Public relations is in a seemingly constant state of fending off something which, in the hands of its best practitioners, at least, it doesn't deserve – the image of being a crafty, manipulative synonym for deceptive "spin". We have Edward Bernays and Ivy Lee, PR's founders, largely to thank for that. But, following them, came others, like Arthur Page, who weren't treating PR so much as propaganda, but as responsible relational communication. Jeff Morosoff reminds us of Page on his blog, Public Relations Nation, where he lists Pages's "Seven Principles of Public Relations Management". We thank Jeff for that – we need to keep Page's guidance before us.
• Tell the truth. Let the public know what’s happening and provide an accurate picture of the company’s character, ideals and practices.
• Prove it with action. Public perception of an organization is determined 90 percent by what it does and ten percent by what it says.
• Listen to the customer. To serve the company well, understand what the public wants and needs. Keep top decision makers and other employees informed.
• Manage for tomorrow. Anticipate public reaction and eliminate practices that create difficulties. Generate goodwill.
• Conduct public relations as if the whole company depends on it. No corporate strategy should be implemented without considering its impact on the public. The public relations professional is a policy maker capable of handling a wide range of corporate communications activities.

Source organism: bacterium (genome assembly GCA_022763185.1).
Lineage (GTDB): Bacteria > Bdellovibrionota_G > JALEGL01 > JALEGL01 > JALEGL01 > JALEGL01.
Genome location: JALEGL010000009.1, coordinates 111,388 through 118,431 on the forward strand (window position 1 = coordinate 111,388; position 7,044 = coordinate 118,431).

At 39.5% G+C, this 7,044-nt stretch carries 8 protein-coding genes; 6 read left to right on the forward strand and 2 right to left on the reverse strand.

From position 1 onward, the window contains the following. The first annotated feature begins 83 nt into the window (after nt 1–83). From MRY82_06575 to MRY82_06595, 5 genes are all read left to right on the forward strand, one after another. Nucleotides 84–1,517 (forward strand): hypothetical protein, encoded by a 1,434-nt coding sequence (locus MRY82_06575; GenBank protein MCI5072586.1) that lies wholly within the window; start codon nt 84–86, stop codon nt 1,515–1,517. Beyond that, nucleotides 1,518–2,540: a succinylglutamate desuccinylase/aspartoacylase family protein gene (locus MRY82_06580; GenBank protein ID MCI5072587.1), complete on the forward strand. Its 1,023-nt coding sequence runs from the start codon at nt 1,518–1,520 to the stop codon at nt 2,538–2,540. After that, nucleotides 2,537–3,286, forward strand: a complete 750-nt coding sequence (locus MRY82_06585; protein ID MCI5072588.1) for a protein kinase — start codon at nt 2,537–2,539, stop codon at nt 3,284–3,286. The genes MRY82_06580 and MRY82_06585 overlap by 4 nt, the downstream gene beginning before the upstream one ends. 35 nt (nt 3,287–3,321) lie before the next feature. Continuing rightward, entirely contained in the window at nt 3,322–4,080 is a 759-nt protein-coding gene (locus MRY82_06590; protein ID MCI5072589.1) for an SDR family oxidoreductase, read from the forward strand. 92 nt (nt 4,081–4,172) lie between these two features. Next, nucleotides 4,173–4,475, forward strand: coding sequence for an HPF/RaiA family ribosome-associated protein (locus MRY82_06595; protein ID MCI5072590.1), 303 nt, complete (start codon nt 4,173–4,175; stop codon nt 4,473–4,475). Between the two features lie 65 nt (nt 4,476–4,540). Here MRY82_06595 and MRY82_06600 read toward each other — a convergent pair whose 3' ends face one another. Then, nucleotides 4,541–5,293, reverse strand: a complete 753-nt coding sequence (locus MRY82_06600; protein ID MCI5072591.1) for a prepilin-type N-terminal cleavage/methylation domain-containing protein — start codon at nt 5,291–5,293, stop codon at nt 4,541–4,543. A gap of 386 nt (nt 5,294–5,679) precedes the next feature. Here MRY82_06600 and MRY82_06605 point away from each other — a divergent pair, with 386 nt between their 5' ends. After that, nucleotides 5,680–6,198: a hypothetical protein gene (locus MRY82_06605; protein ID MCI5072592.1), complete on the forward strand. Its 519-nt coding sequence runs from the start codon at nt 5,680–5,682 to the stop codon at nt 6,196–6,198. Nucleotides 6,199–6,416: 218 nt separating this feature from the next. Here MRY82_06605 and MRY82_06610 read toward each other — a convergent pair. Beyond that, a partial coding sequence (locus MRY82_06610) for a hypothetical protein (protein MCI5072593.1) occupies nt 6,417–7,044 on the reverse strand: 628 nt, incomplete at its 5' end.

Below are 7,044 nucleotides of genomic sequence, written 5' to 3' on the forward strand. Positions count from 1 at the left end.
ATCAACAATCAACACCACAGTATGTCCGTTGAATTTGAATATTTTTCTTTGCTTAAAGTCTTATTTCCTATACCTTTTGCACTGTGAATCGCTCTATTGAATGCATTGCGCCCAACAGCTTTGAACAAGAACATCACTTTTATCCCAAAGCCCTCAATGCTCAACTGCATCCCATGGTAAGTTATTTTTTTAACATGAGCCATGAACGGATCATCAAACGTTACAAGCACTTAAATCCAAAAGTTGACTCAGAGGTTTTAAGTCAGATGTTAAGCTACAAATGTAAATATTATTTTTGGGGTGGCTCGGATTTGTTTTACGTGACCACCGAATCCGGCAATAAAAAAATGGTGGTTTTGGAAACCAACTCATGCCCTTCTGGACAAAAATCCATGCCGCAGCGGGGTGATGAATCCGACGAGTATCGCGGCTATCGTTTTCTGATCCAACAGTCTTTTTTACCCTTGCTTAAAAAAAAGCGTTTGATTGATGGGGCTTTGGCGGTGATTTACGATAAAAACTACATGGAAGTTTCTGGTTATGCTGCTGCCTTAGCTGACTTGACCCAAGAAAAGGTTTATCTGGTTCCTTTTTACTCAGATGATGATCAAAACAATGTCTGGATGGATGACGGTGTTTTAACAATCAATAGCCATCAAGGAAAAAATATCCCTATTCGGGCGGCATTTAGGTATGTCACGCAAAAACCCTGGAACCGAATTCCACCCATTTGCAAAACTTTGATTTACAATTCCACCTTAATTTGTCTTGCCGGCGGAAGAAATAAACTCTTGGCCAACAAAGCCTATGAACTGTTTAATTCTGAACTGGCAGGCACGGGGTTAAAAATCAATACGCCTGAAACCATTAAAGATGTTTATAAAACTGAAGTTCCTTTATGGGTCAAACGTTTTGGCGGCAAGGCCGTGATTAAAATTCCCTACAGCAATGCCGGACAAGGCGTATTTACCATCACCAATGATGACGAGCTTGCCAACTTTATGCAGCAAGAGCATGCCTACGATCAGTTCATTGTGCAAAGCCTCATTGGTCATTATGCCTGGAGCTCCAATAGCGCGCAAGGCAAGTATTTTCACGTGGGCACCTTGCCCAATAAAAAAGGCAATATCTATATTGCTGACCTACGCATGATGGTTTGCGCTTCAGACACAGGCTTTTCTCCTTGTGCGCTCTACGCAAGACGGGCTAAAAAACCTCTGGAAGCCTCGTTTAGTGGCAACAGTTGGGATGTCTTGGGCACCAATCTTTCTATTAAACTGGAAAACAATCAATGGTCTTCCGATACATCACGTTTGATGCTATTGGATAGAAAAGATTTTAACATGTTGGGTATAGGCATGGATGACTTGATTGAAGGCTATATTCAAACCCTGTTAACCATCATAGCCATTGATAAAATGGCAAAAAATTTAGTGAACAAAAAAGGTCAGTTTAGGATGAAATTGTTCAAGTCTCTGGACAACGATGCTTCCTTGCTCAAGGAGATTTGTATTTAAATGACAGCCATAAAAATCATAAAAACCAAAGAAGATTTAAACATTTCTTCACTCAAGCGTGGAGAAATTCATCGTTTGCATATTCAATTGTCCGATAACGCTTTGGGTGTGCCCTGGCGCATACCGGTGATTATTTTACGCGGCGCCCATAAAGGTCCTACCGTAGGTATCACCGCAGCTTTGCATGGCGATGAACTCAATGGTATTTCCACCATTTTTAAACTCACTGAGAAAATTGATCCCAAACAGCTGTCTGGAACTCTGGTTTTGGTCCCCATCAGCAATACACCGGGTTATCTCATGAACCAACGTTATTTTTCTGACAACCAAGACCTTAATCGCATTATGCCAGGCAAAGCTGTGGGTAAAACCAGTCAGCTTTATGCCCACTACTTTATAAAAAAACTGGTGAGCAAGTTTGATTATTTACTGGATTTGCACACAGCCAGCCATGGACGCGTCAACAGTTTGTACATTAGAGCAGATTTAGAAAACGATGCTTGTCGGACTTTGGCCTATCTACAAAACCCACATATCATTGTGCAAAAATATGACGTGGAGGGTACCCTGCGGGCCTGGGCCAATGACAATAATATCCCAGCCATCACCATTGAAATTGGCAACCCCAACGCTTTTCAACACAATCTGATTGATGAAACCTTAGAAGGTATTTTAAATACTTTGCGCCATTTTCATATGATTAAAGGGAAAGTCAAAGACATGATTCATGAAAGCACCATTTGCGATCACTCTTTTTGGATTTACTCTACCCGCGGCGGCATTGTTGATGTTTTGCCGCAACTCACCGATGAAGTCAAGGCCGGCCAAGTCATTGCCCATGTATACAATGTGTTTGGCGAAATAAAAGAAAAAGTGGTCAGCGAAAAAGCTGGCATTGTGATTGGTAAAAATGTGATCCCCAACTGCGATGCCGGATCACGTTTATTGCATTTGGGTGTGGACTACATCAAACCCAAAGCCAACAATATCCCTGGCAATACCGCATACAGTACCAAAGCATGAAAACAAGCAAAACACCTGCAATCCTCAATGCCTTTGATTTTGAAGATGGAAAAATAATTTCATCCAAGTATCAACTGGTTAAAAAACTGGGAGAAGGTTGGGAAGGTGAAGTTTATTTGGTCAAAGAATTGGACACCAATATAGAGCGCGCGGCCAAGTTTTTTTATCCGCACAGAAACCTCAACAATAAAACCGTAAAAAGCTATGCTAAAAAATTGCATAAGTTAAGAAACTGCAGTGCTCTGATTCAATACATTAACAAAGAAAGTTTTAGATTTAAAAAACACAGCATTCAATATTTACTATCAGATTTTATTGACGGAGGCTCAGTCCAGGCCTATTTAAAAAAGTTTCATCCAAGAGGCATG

• Realize a company’s true character is expressed by its people. The strongest opinions — good or bad — about a company are shaped by the words and deeds of its employees. Corporate communications must support each employee’s capability and desire to be an honest, knowledgeable ambassador.
• Remain calm, patient and good-humored. When a crisis arises, remember that cool heads communicate best.
(Photo: Arthur W. Page)
Doug Bedell has a background in journalism and PR and is the owner of Resource Relations LLC in Central PA, focusing on organizational and crisis communication. He’s the community manager of SimplyFair.net, a social network on fairness. On the Web, Doug’s at www.ResourceRelations.com. On Twitter, he’s @DougBeetle.
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